Another moment in the film points towards the link between WiliLeaks, Snowden and the intensifying drone war being conducted by the US by remote control on targets across the Middle East.  The then Secretary of State Hillary Clinton states that the work of WikiLeaks is, ‘not just an attack on America’s foreign policy interests. It is an attack on the international community: the alliances and partnerships . . . that safeguard global security and advance economic prosperity.’ What she was getting at is the American government’s belief that certain of the documents unleashed by WikiLeaks resulted in an almost unparalleled shift in global power and in stability in the Muslim world. For example, one of the diplomatic documents leaked revealed the greed and corruption of the Tunisian president, sparking the uprising that inaugurated the so-called ‘Arab Spring’.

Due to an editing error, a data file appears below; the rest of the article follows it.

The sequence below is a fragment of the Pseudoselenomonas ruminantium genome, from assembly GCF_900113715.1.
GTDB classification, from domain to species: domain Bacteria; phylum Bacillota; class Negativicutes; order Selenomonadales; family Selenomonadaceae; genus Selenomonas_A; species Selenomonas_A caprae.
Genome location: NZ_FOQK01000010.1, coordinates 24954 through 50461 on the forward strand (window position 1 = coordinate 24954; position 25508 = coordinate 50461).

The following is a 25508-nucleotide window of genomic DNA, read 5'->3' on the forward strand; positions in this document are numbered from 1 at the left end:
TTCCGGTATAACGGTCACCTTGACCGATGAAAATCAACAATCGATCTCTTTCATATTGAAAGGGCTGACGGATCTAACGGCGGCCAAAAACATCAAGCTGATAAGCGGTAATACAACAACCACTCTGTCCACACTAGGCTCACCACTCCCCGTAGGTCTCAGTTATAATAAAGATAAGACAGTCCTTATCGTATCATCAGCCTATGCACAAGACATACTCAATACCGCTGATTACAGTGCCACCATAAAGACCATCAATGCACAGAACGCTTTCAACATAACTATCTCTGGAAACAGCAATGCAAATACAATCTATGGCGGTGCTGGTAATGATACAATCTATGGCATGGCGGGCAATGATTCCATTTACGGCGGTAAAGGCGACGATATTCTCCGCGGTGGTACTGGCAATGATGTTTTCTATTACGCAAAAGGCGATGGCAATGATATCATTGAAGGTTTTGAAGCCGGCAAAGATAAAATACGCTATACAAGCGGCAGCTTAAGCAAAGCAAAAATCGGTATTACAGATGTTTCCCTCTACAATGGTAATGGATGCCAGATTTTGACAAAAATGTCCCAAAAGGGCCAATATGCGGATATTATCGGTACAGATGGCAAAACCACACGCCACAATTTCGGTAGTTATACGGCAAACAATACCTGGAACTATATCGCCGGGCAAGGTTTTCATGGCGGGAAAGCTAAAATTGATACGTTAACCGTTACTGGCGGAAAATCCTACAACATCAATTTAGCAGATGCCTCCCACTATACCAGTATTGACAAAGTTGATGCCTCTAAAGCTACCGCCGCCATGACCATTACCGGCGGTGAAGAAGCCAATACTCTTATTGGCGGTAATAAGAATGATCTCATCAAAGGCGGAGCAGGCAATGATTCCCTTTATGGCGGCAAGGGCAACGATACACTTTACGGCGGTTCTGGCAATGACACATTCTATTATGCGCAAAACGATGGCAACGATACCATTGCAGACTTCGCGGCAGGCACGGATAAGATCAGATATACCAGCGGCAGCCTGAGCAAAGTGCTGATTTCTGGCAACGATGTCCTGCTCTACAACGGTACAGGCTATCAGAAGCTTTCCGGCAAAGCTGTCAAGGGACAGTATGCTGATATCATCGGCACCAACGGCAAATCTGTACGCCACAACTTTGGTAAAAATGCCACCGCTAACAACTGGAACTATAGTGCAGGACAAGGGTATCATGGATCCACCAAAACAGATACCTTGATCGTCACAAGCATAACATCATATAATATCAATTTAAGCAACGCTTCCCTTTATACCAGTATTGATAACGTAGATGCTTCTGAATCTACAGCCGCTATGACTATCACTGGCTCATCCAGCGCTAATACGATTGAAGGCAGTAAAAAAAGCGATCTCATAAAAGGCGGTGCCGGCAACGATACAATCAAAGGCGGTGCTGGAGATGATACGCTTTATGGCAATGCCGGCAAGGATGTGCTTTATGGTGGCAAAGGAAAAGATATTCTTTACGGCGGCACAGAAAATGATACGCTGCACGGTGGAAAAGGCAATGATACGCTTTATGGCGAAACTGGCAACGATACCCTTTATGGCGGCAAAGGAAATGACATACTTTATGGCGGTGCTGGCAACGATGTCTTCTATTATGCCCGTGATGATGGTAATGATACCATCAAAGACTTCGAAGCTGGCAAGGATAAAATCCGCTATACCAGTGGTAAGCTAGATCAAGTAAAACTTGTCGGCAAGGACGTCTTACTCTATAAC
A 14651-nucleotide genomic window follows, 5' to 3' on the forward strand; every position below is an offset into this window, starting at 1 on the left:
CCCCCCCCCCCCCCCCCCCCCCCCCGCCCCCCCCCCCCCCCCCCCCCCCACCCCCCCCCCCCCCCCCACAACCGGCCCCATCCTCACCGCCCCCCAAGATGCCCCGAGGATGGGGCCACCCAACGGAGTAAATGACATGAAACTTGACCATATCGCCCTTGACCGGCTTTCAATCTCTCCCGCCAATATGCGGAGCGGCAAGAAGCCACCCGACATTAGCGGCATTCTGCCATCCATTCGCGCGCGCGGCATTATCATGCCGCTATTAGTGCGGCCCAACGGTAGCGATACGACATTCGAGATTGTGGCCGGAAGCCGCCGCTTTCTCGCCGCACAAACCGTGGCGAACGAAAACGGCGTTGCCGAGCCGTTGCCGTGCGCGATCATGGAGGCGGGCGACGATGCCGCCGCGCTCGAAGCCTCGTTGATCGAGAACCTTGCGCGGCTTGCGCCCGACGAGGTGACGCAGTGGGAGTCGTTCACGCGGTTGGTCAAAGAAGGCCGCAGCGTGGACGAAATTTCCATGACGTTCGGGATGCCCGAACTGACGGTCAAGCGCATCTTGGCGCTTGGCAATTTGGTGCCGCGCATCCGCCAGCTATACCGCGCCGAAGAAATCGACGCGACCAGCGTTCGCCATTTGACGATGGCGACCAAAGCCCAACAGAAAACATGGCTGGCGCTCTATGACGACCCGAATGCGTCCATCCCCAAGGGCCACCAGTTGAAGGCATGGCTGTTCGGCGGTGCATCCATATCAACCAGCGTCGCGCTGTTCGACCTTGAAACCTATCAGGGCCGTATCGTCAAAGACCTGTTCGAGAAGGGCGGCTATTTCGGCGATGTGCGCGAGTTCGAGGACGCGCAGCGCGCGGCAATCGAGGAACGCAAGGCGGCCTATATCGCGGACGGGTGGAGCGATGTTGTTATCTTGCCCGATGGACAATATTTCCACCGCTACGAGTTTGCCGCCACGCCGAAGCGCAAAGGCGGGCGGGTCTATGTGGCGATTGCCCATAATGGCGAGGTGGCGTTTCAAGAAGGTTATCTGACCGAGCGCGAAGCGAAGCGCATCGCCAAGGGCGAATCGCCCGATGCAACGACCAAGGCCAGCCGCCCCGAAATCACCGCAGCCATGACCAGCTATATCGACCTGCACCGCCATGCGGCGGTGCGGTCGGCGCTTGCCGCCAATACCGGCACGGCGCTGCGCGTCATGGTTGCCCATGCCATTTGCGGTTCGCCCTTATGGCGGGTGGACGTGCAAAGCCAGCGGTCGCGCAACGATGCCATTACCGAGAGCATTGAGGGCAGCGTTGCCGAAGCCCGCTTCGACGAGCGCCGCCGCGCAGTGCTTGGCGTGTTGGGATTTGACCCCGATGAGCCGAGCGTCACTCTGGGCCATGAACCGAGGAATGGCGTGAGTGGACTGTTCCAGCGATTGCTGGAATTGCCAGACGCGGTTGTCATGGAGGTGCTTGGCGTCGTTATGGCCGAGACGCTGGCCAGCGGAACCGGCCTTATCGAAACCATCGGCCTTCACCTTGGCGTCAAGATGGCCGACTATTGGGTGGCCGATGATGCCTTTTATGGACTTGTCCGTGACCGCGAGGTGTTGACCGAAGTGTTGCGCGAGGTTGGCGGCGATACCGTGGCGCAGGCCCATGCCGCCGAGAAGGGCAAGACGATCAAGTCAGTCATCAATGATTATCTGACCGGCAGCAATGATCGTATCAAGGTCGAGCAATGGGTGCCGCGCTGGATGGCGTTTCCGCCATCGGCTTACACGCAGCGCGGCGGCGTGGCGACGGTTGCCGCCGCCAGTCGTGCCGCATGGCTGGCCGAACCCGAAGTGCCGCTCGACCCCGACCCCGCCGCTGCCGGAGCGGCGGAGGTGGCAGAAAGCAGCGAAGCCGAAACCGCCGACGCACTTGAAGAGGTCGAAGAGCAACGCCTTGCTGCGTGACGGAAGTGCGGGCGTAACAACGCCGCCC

But it’s not just a question of revelations that destabilise your allies; the Snowden files reveal just how far the American government is prepared to go in order to identify those who might pose a threat to the US.  This summer, articles in the London Review of Books have reviewed recent books examining how such information might be used – to kill, without judicial process or any formal declaration of war, individuals deemed to be a threat to US interests.

In ‘Like a Mosquito’ (LRB, 4 July 2013) Mattathias Schwartz, reviewing Dirty Wars: The World Is a Battlefield by Jeremy Scahill wrote:

Distinguishing between civilian and militant has become a post hoc body-sorting argument. As viewed through the drone’s crosshairs, the ciphers on the ground are neither civilians nor militants: they could be called ‘civilitants’, some of whom have been rendered killable not by who they are or what they have done but by where they happen to be.[…]